Fresh amendments to the Heavy Vehicle National Law will likely include a risk-based approach to fatigue management, in a move that will further align the legislation with the national model WHS Act, the National Transport Commission has revealed.
The HVNL is currently under review by the NTC in an attempt to produce a simpler, modern, outcome-focussed law.
Among other things, the review will consider the benefits of increasing national consistency of heavy vehicle regulation, and the capacity of the law to accommodate new business models, digital technologies and data.
Last year, the HVNL was controversially amended to introduce a new primary duty, along with a fresh focus on executive officer liability and top-to-bottom safety management (see related article).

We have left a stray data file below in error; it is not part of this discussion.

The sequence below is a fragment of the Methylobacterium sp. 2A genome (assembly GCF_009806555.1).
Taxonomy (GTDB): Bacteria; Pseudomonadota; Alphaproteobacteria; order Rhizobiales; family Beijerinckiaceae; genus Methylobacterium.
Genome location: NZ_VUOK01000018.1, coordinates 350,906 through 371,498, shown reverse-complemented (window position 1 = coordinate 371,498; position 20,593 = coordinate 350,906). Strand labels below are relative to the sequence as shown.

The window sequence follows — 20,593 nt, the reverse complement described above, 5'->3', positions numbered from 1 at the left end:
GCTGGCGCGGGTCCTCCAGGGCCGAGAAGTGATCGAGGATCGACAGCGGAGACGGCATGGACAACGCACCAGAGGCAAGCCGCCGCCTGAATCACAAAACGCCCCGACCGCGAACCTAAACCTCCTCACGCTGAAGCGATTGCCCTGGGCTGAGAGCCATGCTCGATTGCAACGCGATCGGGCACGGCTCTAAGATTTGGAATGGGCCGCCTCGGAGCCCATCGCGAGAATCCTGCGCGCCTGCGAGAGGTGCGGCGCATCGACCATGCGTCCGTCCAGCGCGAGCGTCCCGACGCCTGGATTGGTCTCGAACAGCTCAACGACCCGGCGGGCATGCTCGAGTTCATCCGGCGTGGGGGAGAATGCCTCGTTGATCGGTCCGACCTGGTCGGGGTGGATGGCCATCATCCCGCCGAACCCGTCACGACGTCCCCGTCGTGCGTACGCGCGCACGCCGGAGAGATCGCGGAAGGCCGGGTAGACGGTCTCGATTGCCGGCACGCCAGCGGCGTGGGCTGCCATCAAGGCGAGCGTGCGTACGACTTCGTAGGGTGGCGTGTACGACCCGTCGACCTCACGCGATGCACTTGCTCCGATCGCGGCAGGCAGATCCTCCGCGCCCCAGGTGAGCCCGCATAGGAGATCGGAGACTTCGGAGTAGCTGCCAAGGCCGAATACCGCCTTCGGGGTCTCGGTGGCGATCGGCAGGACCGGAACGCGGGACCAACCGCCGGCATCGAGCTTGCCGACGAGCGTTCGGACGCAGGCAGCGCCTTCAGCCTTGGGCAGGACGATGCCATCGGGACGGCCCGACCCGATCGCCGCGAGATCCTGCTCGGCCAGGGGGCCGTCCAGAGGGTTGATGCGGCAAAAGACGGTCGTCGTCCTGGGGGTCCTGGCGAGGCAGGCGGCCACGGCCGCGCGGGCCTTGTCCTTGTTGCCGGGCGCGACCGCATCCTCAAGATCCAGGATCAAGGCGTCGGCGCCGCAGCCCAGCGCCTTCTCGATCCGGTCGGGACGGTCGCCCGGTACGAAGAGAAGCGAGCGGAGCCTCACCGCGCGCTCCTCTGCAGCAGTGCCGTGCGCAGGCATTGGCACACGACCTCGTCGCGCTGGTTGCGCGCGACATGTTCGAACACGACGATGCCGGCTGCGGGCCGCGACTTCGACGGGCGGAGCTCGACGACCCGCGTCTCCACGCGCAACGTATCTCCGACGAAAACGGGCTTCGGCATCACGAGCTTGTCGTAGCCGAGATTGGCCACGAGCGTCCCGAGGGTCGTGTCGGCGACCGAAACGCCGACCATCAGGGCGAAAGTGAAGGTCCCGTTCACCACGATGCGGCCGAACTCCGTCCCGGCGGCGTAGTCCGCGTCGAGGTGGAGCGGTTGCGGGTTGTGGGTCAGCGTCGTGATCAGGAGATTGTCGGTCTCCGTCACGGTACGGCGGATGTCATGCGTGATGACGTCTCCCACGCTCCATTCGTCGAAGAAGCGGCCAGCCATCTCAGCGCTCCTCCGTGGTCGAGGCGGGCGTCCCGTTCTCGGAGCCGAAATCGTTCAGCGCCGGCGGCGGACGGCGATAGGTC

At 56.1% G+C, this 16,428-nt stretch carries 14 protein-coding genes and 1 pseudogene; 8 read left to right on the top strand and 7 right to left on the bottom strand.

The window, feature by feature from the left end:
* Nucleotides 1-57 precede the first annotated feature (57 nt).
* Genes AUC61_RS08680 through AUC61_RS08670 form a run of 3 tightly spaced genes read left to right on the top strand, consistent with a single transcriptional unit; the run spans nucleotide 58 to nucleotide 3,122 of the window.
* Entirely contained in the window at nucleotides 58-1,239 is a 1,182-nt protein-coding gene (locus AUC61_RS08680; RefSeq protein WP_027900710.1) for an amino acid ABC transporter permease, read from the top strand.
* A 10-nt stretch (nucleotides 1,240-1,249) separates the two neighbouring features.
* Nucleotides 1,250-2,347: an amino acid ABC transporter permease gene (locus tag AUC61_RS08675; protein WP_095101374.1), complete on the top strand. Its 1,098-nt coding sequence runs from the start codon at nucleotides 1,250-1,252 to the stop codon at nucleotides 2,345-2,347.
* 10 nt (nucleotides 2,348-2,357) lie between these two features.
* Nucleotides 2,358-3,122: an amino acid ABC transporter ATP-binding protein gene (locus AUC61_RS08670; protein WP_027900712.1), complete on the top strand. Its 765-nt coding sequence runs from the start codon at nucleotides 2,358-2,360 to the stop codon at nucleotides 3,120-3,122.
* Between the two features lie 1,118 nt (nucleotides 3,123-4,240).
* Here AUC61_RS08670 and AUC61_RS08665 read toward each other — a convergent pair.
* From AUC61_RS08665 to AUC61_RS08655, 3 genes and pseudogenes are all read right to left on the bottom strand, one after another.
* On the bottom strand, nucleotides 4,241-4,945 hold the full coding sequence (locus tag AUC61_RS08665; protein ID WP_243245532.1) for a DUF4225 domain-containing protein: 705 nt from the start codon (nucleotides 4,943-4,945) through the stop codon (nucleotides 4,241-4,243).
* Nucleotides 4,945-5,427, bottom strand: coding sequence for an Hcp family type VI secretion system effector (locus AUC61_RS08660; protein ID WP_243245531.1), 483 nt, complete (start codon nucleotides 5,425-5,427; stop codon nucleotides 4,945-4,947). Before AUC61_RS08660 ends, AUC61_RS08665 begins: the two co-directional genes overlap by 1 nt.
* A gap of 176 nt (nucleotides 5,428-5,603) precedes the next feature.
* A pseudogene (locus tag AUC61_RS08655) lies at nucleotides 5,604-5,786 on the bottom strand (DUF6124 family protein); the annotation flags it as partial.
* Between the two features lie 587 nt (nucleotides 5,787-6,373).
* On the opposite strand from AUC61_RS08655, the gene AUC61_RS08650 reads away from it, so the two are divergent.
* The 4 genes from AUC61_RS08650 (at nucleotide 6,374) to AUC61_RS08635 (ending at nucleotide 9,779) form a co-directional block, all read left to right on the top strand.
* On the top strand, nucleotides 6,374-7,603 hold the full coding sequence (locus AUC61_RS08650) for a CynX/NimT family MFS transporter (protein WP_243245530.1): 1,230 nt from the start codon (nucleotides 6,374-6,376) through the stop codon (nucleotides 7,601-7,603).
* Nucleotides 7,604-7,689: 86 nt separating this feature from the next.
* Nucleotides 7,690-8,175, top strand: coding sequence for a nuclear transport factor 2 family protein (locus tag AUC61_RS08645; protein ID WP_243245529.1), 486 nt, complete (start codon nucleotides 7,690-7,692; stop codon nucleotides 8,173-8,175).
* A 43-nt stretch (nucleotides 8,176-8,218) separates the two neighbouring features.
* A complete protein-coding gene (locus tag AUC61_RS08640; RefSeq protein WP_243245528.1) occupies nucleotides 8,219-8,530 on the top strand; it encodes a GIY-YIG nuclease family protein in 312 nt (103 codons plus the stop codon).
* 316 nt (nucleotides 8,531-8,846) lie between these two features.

In August, NTC Chief Executive Paul Retter, said the new review of the HVNL would simplify the existing laws, and result in an entirely new “performance-based law that is fit for purpose”.
“The HVNL, in its current form, does not reflect best practice. We understand that it is onerous for industry and the regulator, falls short of being truly national and is overly prescriptive and complicated.”
As stated in the newly released terms of reference, the purpose of the review is to deliver a new HVNL that:
- improves safety for all road users
- supports increased economic productivity and innovation
- simplifies the HVNL, its administration and enforcement
- supports the use of new technologies and methods of operation, and
- providse flexible, outcome-focussed compliance options.
Retter said the proposed amendments were an acknowledgement that “one size doesn’t fit all across this vast country”.
“The performance-based approach to the HVNL, rather than a prescriptive approach, is designed to deliver streamlined legislation without compromising on safety.”
The review will likely be completed by the end of 2019, but the Commission says it will likely draft proposed amendments and provide recommendations before then.